What Am I Tasting?

We have a solidly built red with plum and fig flavors, and details of vanilla. What could it be?

September 06, 2019

Our blind tasting game—without the tasting! Can you identify a wine just by reading its tasting note? We post real Wine Spectator reviews. You use clues such as color, aromas, flavors and structure to figure out the grape, age and origin. Good luck!

Tasting Note: Solidly built, with lots of dark plum, fig and blackberry compote flavors forming the core, enlivened by a streak of licorice snap and backed by sweet toasted vanilla accents and brambly grip on the finish. Densely packed but shows ample energy. Will cellar nicely.

And the answer is...


Variety

Our mystery wine is a full-bodied, rich red with energy and grip, showing ripe dark fruit and spice notes. Let's look into our options.

Cinsault often demonstrates spice, but we hit a roadblock with the type of fruit and the tannins: Cinsault typically displays red fruit, and these wines are too light in body and structure to match our bold, grippy red.

Pinot Noir is made around the world, and can show many shades of ripeness, tannins and fruit, depending on where it's grown. But we would generally expect a Pinot to show more fresh red fruit and vibrant acidity than our dense, dark wine exhibits.

Licorice and spice are spot-on for the Austrian grape Zweigelt, but again, these wines show predominantly red fruit. Additionally, Zweigelt spice is more black pepper and less vanilla.

Nebbiolo is the most esteemed grape in Italy's Piedmont region, and is prized for the tannic, ageworthy wines it makes. "Dense" and "energetic" could certainly describe a Nebbiolo, and licorice and vanilla are common descriptors as well. However, Nebbiolo's red fruit and floral aromas—most often cherry and dried rose—aren't a match here.

Syrah originated in France's Rhône Valley but, like Pinot Noir, it has done a fair amount of traveling and is now a major grape in countries like Australia, South Africa and the U.S. Consequently, Syrah is made in several different styles. Riper examples of Syrah tend to be full-bodied and structured, with ripe dark fruit and spice notes, often from oak influence. Of our options, this is by far our best match.

This wine is a Syrah.

Country or Region of Origin

Knowing our mystery wine is a Syrah, we can narrow down our options fairly easily. We can eliminate Uruguay, as there are very few Syrah plantings here and much more of an emphasis on Tannat for making its dark, grippy wines. Austria is also not a great fit here, as the country's winemakers have mostly concentrated on indigenous grapes like Zweigelt and Blaufränkisch for their red wines.

There is some Syrah being grown in New York's Finger Lakes region, but the region's weather can present difficulties for the grape in terms of ripening properly. There are a handful of good examples, but these tend to be much leaner and fresher than the rich, ripe, structured red we have here.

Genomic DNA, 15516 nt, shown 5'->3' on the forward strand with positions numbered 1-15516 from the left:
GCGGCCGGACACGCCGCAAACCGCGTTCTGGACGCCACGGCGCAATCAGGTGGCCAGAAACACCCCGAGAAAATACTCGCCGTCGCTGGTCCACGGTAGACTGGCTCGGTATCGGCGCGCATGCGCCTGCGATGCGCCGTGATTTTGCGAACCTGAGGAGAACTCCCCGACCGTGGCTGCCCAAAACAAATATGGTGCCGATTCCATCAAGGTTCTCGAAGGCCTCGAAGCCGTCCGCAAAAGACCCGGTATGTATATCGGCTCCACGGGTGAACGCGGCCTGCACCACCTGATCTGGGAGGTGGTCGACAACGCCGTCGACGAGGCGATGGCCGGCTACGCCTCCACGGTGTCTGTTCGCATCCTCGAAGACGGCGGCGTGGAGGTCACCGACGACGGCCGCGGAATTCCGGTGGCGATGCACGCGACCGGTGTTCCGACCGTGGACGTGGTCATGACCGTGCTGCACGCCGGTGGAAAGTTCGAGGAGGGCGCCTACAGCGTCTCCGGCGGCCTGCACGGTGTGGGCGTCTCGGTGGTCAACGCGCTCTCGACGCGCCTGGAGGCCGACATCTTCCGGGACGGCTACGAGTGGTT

We are left with France and South Africa, two major countries for the grape. Let's delve a bit more into the differences between Old and New World Syrah. In the Old World, such as in France's Northern Rhône, Syrahs tend to have ripe but bright red and black fruit, earthy notes and spice in the form of its signature black pepper details.

In New World countries like South Africa, Syrah (or Shiraz) is made in warmer climates, and the resulting wines show it. In these regions, Syrah's fruit becomes much darker and riper—think "fig" and "compote"—with a fuller body that is marked by very structured tannins. Sweeter spice aromas are common here too.

Our mystery wine could feasibly be a very ripe, very modern style of French Syrah, but it is much more likely that it is from South Africa. It shows vanilla and not black pepper, it doesn't have any earthy notes, and its body and structure are dense and brambly, like a classic New World Syrah.

This Syrah is from South Africa.

Appellation

We know that our Syrah is from South Africa, so we can eliminate Austria's Burgenland, France's Cornas, New York's Finger Lakes and Uruguay's Progreso. This leaves us with Cape Point and Stellenbosch.

Cape Point is a southerly peninsula appellation that is defined by its ocean influence and is much cooler than many of South Africa's best-known wine regions. Here, white grapes thrive, like Sauvignon Blanc and Sémillon for Bordeaux blends, but there aren't many red varieties planted here.

Stellenbosch is a hilly, mostly landlocked region of South Africa that is overall pretty dry and hot. Many robust red grapes do very well here, such as Cabernet Sauvignon and Syrah. Expect ripe, dark fruit, sweet spice and great structure.

This Syrah is from Stellenbosch.

Age

Syrah can be quite tannic and acidic in its youth, so it benefits from extensive time in barrel, with additional years in bottle. New oak, which is common in South Africa, may add toast or vanilla notes, which we have in our wine. We are likely looking at a red that has spent significant time developing in barrel, but that is not old enough to have more mellow fruit or show additional tertiary notes.

The 2014 vintage went through an overall cool, wet growing season; 2012 was also quite cool. The ripeness of our wine suggests it hails from a warmer vintage, such as 2013, which was overall successful and yielded reds that are dark, fleshy and spicy, but kept some of their energy.

This Syrah is from the 2013 vintage, making it six years old.

Wine

This wine is the De Trafford Syrah Stellenbosch 393 2013, which scored 93 points in the Oct. 31, 2018, issue of Wine Spectator. It retails for $85; 250 cases were made and 70 cases were imported. For more information on the wines of South Africa, read associate tasting coordinator Aleks Zecevic's tasting report, "A New Way Forward," in the June 15, 2019, issue.

—Collin Dreizen